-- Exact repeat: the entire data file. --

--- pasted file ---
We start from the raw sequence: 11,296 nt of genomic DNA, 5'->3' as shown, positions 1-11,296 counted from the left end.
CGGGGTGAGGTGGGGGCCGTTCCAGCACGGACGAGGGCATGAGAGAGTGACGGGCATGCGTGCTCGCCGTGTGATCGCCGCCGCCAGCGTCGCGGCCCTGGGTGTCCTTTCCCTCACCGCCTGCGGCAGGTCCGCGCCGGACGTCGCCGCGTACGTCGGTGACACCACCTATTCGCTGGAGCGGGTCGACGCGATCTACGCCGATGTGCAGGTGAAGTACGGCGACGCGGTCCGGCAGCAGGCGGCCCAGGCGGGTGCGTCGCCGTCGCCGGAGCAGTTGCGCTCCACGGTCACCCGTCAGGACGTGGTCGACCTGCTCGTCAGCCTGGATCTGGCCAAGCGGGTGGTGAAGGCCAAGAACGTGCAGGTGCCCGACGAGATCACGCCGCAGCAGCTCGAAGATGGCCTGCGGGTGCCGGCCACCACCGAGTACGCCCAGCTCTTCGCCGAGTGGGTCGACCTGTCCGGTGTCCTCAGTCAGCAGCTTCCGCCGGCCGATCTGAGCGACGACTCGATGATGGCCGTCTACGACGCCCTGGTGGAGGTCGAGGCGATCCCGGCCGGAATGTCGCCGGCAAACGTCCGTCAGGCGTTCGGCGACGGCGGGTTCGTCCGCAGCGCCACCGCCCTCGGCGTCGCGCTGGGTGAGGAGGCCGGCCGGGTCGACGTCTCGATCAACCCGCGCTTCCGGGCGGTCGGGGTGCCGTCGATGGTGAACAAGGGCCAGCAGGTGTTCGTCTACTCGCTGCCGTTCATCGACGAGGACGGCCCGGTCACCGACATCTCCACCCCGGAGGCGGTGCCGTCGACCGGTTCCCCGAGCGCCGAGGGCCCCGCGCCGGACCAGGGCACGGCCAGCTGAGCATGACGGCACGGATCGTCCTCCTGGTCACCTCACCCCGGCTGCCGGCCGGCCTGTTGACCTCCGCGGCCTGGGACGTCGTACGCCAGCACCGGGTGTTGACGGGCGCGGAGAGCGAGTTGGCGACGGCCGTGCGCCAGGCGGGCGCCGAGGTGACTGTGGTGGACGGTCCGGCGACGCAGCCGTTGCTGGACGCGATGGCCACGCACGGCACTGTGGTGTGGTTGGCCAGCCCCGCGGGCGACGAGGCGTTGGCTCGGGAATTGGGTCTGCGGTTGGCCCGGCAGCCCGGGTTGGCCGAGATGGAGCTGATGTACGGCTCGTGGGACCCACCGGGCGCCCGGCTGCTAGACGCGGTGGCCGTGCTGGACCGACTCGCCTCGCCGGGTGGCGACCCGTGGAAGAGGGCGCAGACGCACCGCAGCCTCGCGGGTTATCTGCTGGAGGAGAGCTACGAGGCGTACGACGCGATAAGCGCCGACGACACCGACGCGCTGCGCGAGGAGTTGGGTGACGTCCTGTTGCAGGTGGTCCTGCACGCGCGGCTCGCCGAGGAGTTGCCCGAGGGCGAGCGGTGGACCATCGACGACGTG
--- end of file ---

We start from the raw sequence: 11,296 nt of genomic DNA, 5'->3' as shown, positions 1-11,296 counted from the left end.
CGGGGTGAGGTGGGGGCCGTTCCAGCACGGACGAGGGCATGAGAGAGTGACGGGCATGCGTGCTCGCCGTGTGATCGCCGCCGCCAGCGTCGCGGCCCTGGGTGTCCTTTCCCTCACCGCCTGCGGCAGGTCCGCGCCGGACGTCGCCGCGTACGTCGGTGACACCACCTATTCGCTGGAGCGGGTCGACGCGATCTACGCCGATGTGCAGGTGAAGTACGGCGACGCGGTCCGGCAGCAGGCGGCCCAGGCGGGTGCGTCGCCGTCGCCGGAGCAGTTGCGCTCCACGGTCACCCGTCAGGACGTGGTCGACCTGCTCGTCAGCCTGGATCTGGCCAAGCGGGTGGTGAAGGCCAAGAACGTGCAGGTGCCCGACGAGATCACGCCGCAGCAGCTCGAAGATGGCCTGCGGGTGCCGGCCACCACCGAGTACGCCCAGCTCTTCGCCGAGTGGGTCGACCTGTCCGGTGTCCTCAGTCAGCAGCTTCCGCCGGCCGATCTGAGCGACGACTCGATGATGGCCGTCTACGACGCCCTGGTGGAGGTCGAGGCGATCCCGGCCGGAATGTCGCCGGCAAACGTCCGTCAGGCGTTCGGCGACGGCGGGTTCGTCCGCAGCGCCACCGCCCTCGGCGTCGCGCTGGGTGAGGAGGCCGGCCGGGTCGACGTCTCGATCAACCCGCGCTTCCGGGCGGTCGGGGTGCCGTCGATGGTGAACAAGGGCCAGCAGGTGTTCGTCTACTCGCTGCCGTTCATCGACGAGGACGGCCCGGTCACCGACATCTCCACCCCGGAGGCGGTGCCGTCGACCGGTTCCCCGAGCGCCGAGGGCCCCGCGCCGGACCAGGGCACGGCCAGCTGAGCATGACGGCACGGATCGTCCTCCTGGTCACCTCACCCCGGCTGCCGGCCGGCCTGTTGACCTCCGCGGCCTGGGACGTCGTACGCCAGCACCGGGTGTTGACGGGCGCGGAGAGCGAGTTGGCGACGGCCGTGCGCCAGGCGGGCGCCGAGGTGACTGTGGTGGACGGTCCGGCGACGCAGCCGTTGCTGGACGCGATGGCCACGCACGGCACTGTGGTGTGGTTGGCCAGCCCCGCGGGCGACGAGGCGTTGGCTCGGGAATTGGGTCTGCGGTTGGCCCGGCAGCCCGGGTTGGCCGAGATGGAGCTGATGTACGGCTCGTGGGACCCACCGGGCGCCCGGCTGCTAGACGCGGTGGCCGTGCTGGACCGACTCGCCTCGCCGGGTGGCGACCCGTGGAAGAGGGCGCAGACGCACCGCAGCCTCGCGGGTTATCTGCTGGAGGAGAGCTACGAGGCGTACGACGCGATAAGCGCCGACGACACCGACGCGCTGCGCGAGGAGTTGGGTGACGTCCTGTTGCAGGTGGTCCTGCACGCGCGGCTCGCCGAGGAGTTGCCCGAGGGCGAGCGGTGGACCATCGACGACGTG